The fracas over what to teach children about September 11, 2001, revealed a deep fault line within the school subject known as "social studies."
Put simply, one camp believes that social studies classes should help children feel good about themselves, be nice to others, and learn to respect all cultures, with minimal attention to traditional history, geography, and civics. The other camp holds that the schools' job is to transmit information to children about their shared American culture, how it works, and where it came from. Guess which side is winning?
The overwhelming majority of September 11 curricular guidance that teachers received from the National Council for the Social Studies, the National Association of School Psychologists, the National Education Association, and many others focused on pop psychotherapy. A year after the attacks, the underlying assumption in the renewed flood of instructional advice was still that children needed to be comforted, reassured, and admonished not to cast blame or show bias toward any group, religion, or country.
One found little in the curricular suggestions about who attacked us and why. There was even less about America's core values of freedom and equality and why the world's fanatics and fundamentalists abhor these. There was nothing about the difference between democracy and theocracy. Although New York's noble firefighters and police came in for some praise, little was made of the many acts of heroism on September 11 and nary a word about the brutal villains who killed thousands of innocents on that bright September morning. Nor were there lessons from history about how America responded on previous occasions when its principles have been challenged, its freedoms attacked, and its sovereignty assaulted.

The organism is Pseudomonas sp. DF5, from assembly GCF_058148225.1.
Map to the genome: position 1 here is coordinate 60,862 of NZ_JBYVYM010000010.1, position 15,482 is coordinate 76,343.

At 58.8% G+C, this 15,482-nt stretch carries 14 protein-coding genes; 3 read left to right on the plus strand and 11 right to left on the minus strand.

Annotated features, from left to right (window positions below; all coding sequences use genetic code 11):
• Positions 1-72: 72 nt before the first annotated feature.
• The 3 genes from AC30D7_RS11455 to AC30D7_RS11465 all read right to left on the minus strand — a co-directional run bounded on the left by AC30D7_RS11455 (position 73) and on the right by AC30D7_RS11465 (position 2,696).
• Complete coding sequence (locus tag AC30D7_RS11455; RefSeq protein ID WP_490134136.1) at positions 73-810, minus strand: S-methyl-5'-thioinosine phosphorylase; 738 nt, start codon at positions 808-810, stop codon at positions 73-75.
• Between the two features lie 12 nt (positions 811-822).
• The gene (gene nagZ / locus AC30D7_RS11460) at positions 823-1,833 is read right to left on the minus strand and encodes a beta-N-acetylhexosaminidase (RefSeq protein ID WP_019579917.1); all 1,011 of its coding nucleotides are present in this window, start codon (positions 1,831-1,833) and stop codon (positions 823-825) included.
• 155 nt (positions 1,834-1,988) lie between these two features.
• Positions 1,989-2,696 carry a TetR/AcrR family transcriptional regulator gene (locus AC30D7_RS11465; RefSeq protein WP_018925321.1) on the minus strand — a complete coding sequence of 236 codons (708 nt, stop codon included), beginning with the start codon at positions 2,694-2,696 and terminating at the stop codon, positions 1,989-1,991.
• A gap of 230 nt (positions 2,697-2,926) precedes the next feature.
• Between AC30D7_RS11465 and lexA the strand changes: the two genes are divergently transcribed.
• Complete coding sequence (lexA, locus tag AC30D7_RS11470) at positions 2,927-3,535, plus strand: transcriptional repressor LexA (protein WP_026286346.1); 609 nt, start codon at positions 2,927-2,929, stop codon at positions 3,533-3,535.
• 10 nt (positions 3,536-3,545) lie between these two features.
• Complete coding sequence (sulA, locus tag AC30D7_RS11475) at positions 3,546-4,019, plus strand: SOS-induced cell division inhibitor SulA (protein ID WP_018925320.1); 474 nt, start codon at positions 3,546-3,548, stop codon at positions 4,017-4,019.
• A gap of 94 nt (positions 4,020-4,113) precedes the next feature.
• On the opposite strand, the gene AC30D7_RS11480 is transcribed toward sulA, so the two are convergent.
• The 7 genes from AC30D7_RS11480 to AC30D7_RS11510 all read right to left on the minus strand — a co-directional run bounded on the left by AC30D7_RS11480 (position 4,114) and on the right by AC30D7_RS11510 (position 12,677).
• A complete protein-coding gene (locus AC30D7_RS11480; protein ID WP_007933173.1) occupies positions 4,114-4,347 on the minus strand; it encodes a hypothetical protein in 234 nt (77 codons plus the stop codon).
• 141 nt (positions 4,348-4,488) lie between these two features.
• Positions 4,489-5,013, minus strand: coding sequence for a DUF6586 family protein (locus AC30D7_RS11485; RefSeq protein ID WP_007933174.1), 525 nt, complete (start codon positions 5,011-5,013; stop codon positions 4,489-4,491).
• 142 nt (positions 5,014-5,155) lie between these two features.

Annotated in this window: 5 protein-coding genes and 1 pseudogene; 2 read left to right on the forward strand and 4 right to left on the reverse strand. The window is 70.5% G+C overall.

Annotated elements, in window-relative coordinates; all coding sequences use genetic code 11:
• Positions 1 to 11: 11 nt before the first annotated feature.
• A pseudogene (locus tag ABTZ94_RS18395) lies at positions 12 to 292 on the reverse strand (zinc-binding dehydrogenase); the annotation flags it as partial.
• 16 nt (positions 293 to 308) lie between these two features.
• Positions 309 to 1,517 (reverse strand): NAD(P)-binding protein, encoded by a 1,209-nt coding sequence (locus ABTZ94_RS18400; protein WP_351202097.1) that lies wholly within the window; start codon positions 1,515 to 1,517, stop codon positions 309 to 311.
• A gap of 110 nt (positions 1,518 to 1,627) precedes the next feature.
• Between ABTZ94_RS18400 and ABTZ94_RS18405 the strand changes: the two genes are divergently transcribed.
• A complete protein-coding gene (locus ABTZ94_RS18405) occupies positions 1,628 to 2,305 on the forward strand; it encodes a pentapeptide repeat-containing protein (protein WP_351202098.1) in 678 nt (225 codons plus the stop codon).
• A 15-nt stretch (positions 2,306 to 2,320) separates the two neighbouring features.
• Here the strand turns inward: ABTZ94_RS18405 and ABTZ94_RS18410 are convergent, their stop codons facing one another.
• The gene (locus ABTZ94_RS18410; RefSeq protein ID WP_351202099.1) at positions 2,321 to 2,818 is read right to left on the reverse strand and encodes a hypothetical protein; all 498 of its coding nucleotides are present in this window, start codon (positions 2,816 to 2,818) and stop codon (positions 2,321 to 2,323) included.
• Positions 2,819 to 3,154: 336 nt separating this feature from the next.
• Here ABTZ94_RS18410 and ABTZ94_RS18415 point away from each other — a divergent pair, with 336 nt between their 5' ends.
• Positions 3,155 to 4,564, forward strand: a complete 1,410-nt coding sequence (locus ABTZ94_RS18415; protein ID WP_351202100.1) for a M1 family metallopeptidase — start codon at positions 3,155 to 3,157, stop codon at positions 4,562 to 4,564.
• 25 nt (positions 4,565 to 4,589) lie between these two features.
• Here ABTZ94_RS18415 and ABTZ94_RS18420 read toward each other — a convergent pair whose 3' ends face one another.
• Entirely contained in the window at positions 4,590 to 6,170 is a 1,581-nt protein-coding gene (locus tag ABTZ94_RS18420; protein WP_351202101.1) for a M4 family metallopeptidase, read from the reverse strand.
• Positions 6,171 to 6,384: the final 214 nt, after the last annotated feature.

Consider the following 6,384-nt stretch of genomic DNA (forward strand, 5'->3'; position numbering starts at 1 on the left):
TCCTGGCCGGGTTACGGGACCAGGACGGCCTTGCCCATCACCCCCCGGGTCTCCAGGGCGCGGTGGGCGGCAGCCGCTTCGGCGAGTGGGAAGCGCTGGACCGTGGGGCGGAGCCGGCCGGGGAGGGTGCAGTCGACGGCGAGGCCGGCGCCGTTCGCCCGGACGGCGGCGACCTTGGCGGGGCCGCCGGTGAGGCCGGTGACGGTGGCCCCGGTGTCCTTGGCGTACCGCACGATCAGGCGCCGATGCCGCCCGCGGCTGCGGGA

Not surprisingly, "patriotism" was almost completely absent from these recommended lesson plans. One was more apt to find warnings against jingoism.
Many teachers sensibly ignored all this advice and did what they thought right. The youngsters I spoke to about September 11 reported that on the anniversary they wore something red, white, and blue to school, recited the Pledge of Allegiance, maybe spent a few minutes remembering the events of a year earlier, and (in private schools) said a prayer. That was about it. Then back to multiplication and division, verbs and nouns, whatever.
Perhaps an important "teachable moment" was thus wasted. But at least these teachers did not make matters worse on September 11. Yet the social studies curriculum for which they are responsible all year long, day in and day out, is far more apt to embrace the worldview of the National Council for the Social Studies than the priorities of patriotic Americans, as are the textbooks, the ed-school courses in which tomorrow's teachers are prepared, and their professional journals.
Social studies needs a top-to-bottom overhaul. We will do an important service to the memory of our heroes and those they left behind if, by September 11, 2003, this overhaul is well under way.